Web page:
Tell us a little bit about Craig Lockman, the protagonist of DARKER THINGS.

Lockman is a pretty messed up individual. So messed up, he doesn’t even know how messed up he is, and that’s all I’ll say to avoid spoilers. But he’s a strong-willed man who starts the story a lonely and living under a fake name because fifteen years before, while working as a government agent, his ID was compromised and his worst enemy nearly killed him. He became a security risk, so he had to go into hiding. But worst of all, he had to leave behind his fiancée without a word.

When Jessie shows up at his door, claiming she’s his daughter, Lockman has to reconcile two big parts of his personality—his sense of duty and cool professionalism with the passionate, caring man that had to abandon the woman he loved. He spends a good portion of the novel struggling to balance those sides and, therefore, create a new sense of self-identity.

He’s also a badass who isn’t afraid to face down a team of black-ops vampires sporting fangs and fully-automatic weapons.

 

What was the hardest part of writing DARKER THINGS?

The hardest part, for me, about writing any novel is keeping my self-doubts at bay. I have plenty of them. With DARKER THINGS I had the added worry about writing a novel length contemporary fantasy—something far different from my usual novel-writing exploits. I often questioned if I wasn’t wasting my time. But what got me through answers your next question.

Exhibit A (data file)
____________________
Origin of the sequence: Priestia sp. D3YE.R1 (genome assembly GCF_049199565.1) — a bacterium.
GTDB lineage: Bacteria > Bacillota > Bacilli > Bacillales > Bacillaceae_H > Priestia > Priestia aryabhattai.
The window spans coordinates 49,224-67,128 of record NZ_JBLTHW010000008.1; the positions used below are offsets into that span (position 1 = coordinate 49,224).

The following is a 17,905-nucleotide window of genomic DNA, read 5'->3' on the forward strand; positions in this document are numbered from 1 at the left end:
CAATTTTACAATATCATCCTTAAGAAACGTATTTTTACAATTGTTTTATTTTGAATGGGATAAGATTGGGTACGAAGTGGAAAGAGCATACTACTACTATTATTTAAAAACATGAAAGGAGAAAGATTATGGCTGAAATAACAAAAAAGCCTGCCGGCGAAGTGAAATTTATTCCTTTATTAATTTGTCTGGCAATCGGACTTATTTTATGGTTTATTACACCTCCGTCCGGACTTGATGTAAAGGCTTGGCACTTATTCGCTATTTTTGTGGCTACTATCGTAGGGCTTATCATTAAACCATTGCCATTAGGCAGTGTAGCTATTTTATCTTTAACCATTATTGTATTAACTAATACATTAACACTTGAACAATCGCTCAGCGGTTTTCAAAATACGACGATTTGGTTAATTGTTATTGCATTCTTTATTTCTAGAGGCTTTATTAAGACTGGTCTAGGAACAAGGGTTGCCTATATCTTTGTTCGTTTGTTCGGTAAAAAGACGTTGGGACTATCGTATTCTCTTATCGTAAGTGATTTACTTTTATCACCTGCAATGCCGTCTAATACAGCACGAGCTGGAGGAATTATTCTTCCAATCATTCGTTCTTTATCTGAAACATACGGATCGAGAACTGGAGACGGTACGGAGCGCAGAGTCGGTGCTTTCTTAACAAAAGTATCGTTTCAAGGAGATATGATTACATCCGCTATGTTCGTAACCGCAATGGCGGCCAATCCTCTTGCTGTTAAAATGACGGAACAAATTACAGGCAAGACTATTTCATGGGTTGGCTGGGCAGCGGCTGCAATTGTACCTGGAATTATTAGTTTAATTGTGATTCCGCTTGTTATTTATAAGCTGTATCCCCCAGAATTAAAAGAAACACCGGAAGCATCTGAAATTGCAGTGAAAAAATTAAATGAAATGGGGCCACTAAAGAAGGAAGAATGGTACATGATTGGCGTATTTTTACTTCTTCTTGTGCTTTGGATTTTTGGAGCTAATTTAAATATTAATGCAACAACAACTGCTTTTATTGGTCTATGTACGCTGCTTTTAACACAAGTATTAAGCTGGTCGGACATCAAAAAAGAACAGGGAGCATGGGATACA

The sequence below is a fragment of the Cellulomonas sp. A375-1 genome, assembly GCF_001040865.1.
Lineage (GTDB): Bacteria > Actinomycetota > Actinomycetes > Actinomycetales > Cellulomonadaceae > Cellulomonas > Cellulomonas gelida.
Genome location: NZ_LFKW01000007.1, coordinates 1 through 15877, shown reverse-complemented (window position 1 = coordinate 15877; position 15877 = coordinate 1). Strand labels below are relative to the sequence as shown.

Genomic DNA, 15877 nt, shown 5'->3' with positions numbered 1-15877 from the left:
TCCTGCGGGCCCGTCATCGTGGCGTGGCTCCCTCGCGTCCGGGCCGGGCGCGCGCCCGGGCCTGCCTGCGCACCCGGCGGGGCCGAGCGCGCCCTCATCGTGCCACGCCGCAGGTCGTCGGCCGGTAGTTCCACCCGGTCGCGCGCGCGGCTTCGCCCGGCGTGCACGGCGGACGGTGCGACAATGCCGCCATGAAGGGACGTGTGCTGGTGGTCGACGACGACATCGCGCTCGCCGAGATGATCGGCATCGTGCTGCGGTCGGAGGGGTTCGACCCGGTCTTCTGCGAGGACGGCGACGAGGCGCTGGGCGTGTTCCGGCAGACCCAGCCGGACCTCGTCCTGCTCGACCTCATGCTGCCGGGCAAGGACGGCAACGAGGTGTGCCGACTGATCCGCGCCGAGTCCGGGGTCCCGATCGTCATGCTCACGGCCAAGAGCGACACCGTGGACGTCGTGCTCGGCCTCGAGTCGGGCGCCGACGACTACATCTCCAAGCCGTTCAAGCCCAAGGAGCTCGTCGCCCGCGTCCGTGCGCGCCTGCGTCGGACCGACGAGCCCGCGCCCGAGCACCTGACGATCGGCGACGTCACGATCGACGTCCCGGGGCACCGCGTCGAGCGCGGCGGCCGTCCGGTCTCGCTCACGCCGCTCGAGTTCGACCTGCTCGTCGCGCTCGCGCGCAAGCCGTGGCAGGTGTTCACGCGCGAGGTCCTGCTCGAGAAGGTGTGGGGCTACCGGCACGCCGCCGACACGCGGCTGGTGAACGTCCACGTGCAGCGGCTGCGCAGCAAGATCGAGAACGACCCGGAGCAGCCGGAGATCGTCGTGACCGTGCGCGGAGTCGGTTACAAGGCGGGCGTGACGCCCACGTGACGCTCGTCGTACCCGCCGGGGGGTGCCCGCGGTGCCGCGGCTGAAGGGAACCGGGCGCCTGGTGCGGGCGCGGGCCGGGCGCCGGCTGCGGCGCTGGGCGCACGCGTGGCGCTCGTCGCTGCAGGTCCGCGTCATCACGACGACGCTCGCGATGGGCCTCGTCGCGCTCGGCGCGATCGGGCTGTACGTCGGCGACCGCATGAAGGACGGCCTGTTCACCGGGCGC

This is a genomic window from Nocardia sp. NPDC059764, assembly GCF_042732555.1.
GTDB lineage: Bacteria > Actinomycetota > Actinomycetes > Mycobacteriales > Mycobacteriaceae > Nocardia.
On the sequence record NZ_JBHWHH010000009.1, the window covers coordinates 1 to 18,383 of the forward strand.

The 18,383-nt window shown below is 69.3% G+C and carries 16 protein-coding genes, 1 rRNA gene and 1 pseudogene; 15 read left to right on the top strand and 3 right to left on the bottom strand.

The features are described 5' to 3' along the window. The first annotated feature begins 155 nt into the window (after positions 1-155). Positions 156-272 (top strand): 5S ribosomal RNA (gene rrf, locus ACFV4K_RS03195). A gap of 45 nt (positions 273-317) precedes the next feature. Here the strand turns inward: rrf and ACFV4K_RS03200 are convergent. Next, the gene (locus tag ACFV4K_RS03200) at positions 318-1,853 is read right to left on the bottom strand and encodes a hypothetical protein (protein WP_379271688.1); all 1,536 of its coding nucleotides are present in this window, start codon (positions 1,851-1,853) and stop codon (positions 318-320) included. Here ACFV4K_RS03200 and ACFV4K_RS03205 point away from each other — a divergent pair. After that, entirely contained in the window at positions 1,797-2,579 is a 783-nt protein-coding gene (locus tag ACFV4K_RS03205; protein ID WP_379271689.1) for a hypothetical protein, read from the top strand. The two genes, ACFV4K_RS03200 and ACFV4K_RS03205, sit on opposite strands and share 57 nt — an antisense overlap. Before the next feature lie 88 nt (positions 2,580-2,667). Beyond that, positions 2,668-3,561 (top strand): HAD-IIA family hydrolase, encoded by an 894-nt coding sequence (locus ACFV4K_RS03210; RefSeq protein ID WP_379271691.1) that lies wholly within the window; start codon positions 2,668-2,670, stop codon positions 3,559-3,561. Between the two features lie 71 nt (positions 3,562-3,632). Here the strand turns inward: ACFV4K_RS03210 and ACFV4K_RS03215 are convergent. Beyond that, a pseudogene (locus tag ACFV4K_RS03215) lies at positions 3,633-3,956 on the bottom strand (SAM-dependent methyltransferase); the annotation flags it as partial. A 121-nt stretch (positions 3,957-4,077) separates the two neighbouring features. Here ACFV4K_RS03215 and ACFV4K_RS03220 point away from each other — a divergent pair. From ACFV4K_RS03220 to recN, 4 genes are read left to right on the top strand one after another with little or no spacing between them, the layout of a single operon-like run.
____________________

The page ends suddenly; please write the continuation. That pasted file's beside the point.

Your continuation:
What was your favorite part of writing DARKER THINGS?

The whole book was just plain fun. The action, the magic, my take on the standard paranormal tropes. I had more fun writing this book than anything before. Which actually added to some of the self-doubt. I thought, “This can’t possibly be any good if I’m having so much fun. This doesn’t feel like work at all.” I decided those were pretty stupid self-doubts to have. Besides, if I was having fun, who cared what happened to the book afterwards?

As it turns out, I’m happy with the result. And thus far, so are my readers.

 

Briefly describe your writing process. Are there any “writing rituals” that you stick to?

I’m pretty strict with my writing time. I have set hours during the day, depending on my schedule, and I only write during that time, and I write only during that time. I find it important to separate this time out of my day, otherwise I spend too much time obsessing about the book, or too little time writing. I also make sure to have a sketchy outline before I start. This used to go on index cards, but I’m now saving the environment by using a program called SuperNotecard. Just a couple lines per scene. Sometimes those scenes expand into several during the writing. Sometimes they get tossed out. But I always have that roadmap to keep me on track, which allows me to focus on telling the story.